I fall down more often, due to seizures and lack of balance. Right now I'm using a walker, which I'm determined to get rid of soon. I fell into the car, an accident I don't remember (except for telling my poor husband to stop pulling on my leg), and have zero memory of the three medics who inched me out, getting to the hospital, nothing until I was in ER. I truly hate losing these patches of time.

Since we talked last, I have been placed on anti-depressants, which have helped some, but I am becoming more emotional, probably due to my loved one being sexually assaulted.

Robert’s Sister: What caregiving help do you use?

In general, my husband (who I would compare to Trish or her husband Richard). And, believe it or not, I use Robert and his "excellent" attitude. If I'm injured, I use a caregiving service. If I have no balance, I use my bed (lol).

I also see a see a psychiatrist (who is also a neurologist) weekly to work on my Conversion Disorder. This disorder turns emotions into seizures. I was diagnosed with this a few months ago, along with the epilepsy, and we are hoping successful treatment will cut the seizures in half. 

I urge anyone who receives an odd sounding diagnosis to get a second, third, even fourth opinion, plus read up on the diagnosis. Initially, I will admit feeling offended. The more I learned about it, however, the more it turned out to be the way the doctor presented it than my reaction to it.

Robert’s Sister: Do you think your life with epilepsy has improved, stayed the same or become worse these last four years? Can you tell us why you think so?

Both. How is that possible? On the seizure front, I have many more, and different kinds of seizures, most of which are not responding to treatment. And I have a new diagnosis in addition to epilepsy: Conversion Disorder, which is a psychiatric disorder that causes seizures. That part has become worse.

What has become better is that my neurologist was able to diagnose the Conversion Disorder, and my internist was able to refer me to an excellent psychiatrist. You need to be able to "click" with your therapist, so don't hesitate to shop around. I anticipate things will get worse, then better, as I work with her, and I will need less medication. I see the future as much better, so all I have to do is hang on.

Robert’s Sister:  What has been your favorite moment these last four years? 

Definitely when my husband and I traveled to Ohio from California to help celebrate the birthday of an Internet friend. We met a total of four Internet friends in all, including the birthday "girl's" dog, who took a liking to me. We played the game Taboo, which was great fun, and went out for a lovely dinner for her birthday. I did miss some of the fun when I had to nap in order to avoid having a seizure, but it was a small price to pay.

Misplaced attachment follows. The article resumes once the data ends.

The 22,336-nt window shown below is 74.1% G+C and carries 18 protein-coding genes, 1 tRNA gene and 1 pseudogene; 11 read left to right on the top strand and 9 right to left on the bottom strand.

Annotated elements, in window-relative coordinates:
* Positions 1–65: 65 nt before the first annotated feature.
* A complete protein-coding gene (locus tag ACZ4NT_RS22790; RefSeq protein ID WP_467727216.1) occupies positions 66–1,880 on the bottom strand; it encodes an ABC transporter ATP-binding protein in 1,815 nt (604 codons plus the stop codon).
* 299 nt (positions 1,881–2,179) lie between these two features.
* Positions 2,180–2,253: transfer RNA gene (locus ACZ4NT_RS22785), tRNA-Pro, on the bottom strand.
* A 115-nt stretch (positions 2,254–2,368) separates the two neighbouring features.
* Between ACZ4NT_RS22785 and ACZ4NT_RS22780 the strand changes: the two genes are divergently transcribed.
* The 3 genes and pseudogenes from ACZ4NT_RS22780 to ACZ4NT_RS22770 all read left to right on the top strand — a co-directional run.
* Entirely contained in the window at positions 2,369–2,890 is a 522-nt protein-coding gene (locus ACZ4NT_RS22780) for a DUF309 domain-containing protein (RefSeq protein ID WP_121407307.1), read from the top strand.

Robert’s Sister: What do you see for yourself in the next four years?

I see the Conversion Disorder being successfully treated and the seizures being cut more than in half. I hope, of course, they will be gone, but since I've had them since 1974, a reduction would be nice. Then I would be able to do volunteer work somewhere, be in better physical shape, and perhaps travel some with my hubby. I would have a reduction in medication, better cognitive skills, and regain my ability to crochet.

That would all be a dream.

Robert’s Sister:  Is there anything else you want to say?

Don't give up.

As I read that, it sounds nuts, coming from someone who has wanted to give up so many times. But if you can think of one, just one person who would miss you, that is reason enough to keep going. If there is one, just one person you can call, no matter where he or she is, who she is whom you can talk to, call that person. If there is no one, call your doctor. If you’re not comfortable talking with you doctor, get a therapist. Depression is very common among people with seizure disorders. Or email Trish ( so she can put you in touch with someone. Or call suicide prevention (phone number: (800) 273-8255). Or 911. You can always reach out. And you are always worth it. Always.

Robert’s Sister:  Please tell us how we can contact any organizations you support or if you have a website or business.

Rather than joining a group, I would I would urge everyone to follow or friend Trish Hughes Kreis and her husband, Richard. Trish writes mainly on epilepsy and caregiving, while Richard writes regarding many other subjects of interest to us all. If anything else catches your eye, by all means join it. You can always bow out.

I am inspired by Leslie and every single person I have interviewed this month. Each story is unique but the drive to fight and to find a way to stop the seizures is so very strong. My heart breaks with every one of them as they struggle through the seizures, the medications, the crap life throws at them.

And yet . . . what I see from them is strength, resilience, perseverance, tenacity. These are the qualities of those with epilepsy. These people do not give up.

We have to honor these people and not give up until we find a cure.

Nothing short of a cure is acceptable.

Leslie, I want your dream to come true.